Before John Green ’00 was a best-selling author, superstar vlogger and passionate “nerdfighter,” he was a student at Kenyon, where he double-majored in English and religious studies. While his 2.5 million Twitter followers and 2.1 million YouTube subscribers can closely follow the rapidly rising career of the young-adult-writing sensation, here are ten things his fans might not know about Green’s time at Kenyon.
1. When he arrived to Kenyon, Green showed up with only one book: Allen Ginsberg’s Howl and Other Poems.
2. In writing “A Day in the Life of John Green” in his senior yearbook at Kenyon, Green mused at 9:51 a.m.: “I can’t even comprehend this new webmail business.”
3. Green was rejected from an advanced writing course at Kenyon. “But it turned out to be immensely helpful,” he said, “because not getting into that class showed me that I wasn’t nearly talented enough to skate by on talent.”
4. During his sophomore year at Kenyon, Green chose to study for a religion test instead of going to a casino in Indiana, where his friend won big at the slots and gave each friend there $1,000. His lesson: “Don’t turn down the opportunity to do something absolutely amazing because you need to study.”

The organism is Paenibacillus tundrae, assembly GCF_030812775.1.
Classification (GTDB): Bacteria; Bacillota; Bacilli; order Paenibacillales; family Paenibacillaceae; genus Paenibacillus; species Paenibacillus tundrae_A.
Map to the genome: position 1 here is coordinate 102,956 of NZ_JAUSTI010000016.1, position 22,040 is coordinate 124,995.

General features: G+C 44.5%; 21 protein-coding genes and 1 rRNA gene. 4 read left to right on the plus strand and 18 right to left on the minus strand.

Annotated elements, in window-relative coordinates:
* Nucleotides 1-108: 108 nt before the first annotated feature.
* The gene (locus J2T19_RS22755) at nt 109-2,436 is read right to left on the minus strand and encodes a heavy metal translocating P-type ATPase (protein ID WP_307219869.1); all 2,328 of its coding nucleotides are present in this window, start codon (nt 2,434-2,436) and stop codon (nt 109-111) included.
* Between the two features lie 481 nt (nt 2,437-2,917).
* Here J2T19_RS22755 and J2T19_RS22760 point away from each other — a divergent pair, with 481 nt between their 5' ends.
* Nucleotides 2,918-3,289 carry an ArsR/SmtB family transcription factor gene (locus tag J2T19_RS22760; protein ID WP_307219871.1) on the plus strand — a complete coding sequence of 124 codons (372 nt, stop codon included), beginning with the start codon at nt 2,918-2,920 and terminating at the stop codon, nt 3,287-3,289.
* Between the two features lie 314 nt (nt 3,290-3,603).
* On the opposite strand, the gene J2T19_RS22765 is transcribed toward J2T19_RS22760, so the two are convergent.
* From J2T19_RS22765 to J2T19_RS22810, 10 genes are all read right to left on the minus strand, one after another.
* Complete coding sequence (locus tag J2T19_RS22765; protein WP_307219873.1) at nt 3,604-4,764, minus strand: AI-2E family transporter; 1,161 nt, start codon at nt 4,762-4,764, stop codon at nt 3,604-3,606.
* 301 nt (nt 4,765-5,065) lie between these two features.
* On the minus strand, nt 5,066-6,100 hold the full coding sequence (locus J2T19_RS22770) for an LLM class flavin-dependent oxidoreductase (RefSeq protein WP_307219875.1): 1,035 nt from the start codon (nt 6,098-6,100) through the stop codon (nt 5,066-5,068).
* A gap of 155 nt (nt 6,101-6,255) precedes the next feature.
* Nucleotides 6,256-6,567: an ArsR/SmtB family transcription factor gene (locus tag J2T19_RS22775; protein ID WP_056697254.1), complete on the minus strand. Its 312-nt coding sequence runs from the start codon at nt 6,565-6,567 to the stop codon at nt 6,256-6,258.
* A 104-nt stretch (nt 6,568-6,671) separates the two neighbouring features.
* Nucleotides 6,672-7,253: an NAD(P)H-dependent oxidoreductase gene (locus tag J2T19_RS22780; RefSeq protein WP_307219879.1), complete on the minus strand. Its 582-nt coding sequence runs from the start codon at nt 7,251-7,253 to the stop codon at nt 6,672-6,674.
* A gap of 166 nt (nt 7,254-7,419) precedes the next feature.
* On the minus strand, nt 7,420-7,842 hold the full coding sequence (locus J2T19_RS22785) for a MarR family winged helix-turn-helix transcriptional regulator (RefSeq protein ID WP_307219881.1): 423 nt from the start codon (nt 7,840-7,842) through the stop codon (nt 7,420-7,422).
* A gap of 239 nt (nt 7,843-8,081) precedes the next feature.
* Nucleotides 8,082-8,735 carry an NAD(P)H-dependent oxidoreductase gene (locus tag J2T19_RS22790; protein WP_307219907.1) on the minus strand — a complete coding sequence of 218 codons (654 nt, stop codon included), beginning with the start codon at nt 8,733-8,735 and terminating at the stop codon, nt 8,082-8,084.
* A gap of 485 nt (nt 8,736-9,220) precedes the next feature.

5. Green missed a semester at Kenyon because he contracted whooping cough. “I know it sounds like an 18th-century peasant disease, but I had it,” said Green, who stayed at Kenyon for an extra semester to make up the lost credits.
6. Green did an independent study on James Joyce’s Ulysses because he enjoyed the professor, Kim McMullen. Green spent more time on the final paper for that class than he did on anything else in college, learning, he said, “just how hard a class about a single book could be.”
7. Green said his first novel, Looking for Alaska, “could not have been written without the religion classes” he took at Kenyon. In fact, he based the character of Dr. Hyde on his religious studies professor, Don Rogan.
8. Green imagined the Church of the Holy Spirit at Kenyon as the setting for much of his book, The Fault in Our Stars. Both churches are cruciform, or shaped like a cross.
9. Though Green went to Kenyon with the intention of being a writer, he graduated with the intention of becoming an episcopal minister.
10. Green did not participate in the traditional signing of the matriculation book, which bears the signatures of famous alumni like Rutherford B. Hayes and Paul Newman. The omission was corrected in February, when Green signed the book during a campus visit.